3,713

    Sounds similar to LEC stuff.

    There are some people on here who can offer advice on investment visas, but reading through what you have, it doesn't strike me as being a particularly strong business case for you to get an investment visa. It sounds more like you'd be an employee of the investor?


  3. #3

    Join Date
    Apr 2005
    Location
    Hong Kong
    Posts
    422

    #2. Yes, you would need to show salary, job descriptions and qualification requirements, dates when you plan to hire them - and don't forget to include these new hires in the business case/financial plan.

    Playing a devil's advocate, I'd say: this is a good business partner for Hong Kong overall, but you don't really need to set up a company and run it from HERE to bring benefits to Hong Kong - many companies just come to HK to run workshops without being actually based here. (Not talking about millions of turists who visit HK every year - what's new here in bringing more visitors?)

    Hiring locals, teaching them new skills and engaging local business partners for provision of goods and services is where the benefit to local economy will come from. If your programme is based on graduates to come and teach new students, I don't see a strong case for hiring locals unless they are your programme's graduates - but in this case you don't really 'hire' them (like a payroll staff with benefits and MPF), you invite them to contribute to your workshops on a case by case basis.


  4. #4

    Join Date
    Oct 2005
    Posts
    14,373

    You're not meant to take courses whilst here on a visitor visa.

    So that's another hurdle.


  5. #5

    Hi Oz,

    I am also in the midst of putting together an investment visa application and have been asking some similar types of questions.

    Have you been in touch with anyone from InvestHK yet? It's a government organization that gives free advice on doing business in Hong Kong. You could start by sending a message to Edith Wong, and she can forward your query to the person with the right knowledge ([email protected]).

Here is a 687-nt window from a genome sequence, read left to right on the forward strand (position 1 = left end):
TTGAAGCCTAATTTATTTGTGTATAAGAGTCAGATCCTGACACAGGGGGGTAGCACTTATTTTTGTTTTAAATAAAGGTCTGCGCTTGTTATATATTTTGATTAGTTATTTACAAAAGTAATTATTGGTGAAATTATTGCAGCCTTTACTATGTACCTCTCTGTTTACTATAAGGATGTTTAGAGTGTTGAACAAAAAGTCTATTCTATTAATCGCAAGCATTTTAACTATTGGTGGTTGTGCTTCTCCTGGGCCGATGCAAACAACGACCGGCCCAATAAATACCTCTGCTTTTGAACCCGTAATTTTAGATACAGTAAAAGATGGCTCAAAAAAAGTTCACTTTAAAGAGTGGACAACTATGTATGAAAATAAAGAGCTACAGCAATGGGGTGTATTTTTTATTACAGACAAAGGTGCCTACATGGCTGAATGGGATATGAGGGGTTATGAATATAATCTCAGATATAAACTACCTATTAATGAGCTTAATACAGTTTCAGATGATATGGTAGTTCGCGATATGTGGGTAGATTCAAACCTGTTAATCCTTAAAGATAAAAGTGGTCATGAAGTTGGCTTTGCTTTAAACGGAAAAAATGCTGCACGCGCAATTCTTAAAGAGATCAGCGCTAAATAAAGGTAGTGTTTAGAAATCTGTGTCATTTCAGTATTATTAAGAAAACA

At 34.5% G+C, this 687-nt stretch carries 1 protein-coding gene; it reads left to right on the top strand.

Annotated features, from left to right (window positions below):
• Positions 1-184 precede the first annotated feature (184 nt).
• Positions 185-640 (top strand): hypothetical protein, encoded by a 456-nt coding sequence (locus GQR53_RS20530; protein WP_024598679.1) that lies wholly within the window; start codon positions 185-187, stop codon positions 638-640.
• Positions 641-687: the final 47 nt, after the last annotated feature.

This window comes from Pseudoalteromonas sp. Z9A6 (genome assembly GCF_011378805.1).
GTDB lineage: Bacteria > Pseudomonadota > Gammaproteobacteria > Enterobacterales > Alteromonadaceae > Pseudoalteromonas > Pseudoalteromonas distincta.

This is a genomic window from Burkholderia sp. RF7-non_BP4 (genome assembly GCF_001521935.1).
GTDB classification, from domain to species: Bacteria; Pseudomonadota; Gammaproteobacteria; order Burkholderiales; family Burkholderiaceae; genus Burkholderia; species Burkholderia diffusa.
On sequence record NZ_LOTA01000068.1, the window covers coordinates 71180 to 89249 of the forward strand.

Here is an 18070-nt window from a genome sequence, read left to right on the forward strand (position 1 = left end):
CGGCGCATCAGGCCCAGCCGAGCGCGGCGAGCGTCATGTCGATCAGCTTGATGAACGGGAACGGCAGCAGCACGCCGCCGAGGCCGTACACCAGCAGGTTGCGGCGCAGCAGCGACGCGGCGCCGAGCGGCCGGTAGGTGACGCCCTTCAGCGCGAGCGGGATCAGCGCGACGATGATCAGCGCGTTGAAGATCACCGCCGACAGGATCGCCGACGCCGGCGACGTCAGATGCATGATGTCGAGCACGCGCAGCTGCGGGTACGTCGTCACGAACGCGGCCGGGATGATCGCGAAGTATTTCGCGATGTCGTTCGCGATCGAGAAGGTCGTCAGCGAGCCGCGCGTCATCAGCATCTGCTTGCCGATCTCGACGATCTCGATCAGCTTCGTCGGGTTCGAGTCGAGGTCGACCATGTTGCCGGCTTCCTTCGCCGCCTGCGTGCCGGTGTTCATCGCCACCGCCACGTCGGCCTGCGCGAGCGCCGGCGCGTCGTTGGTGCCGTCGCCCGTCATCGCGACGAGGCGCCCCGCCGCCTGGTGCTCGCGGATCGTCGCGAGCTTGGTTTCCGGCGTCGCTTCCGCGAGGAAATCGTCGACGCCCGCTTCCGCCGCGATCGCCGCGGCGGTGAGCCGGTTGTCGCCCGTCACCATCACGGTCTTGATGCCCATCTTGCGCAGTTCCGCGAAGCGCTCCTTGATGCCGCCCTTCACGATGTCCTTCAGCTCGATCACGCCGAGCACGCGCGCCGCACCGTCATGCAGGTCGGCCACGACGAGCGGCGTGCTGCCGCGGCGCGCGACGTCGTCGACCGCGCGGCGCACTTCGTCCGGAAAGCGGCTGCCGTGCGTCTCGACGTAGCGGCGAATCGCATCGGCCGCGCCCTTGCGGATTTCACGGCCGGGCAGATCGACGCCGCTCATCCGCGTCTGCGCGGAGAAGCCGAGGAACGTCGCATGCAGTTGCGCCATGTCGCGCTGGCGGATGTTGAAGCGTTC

To answer some of your questions:

    2. The application requires that you reveal full details of compensation and benefits for your employees. This can be stock options and non-capital forms of compensation as well as salary. I've been told that the important thing is to be sure that there is a precedent amongst similar types of companies for the reason you are compensating people in the way you are.

    3. The main concern the government has when evaluating the application is if the business is set up in a way that will be sustainable. If you show that capital infusion from the owner is enough to secure the company's viability in the course of business over the next several years, that is a sufficient source. You are not required to have outside funding, and from what I've been told by government agencies, is that the application readers look for investment by the owner/applicant to show their commitment to the project.

    Feel free to be in touch, [email protected].

    Sarah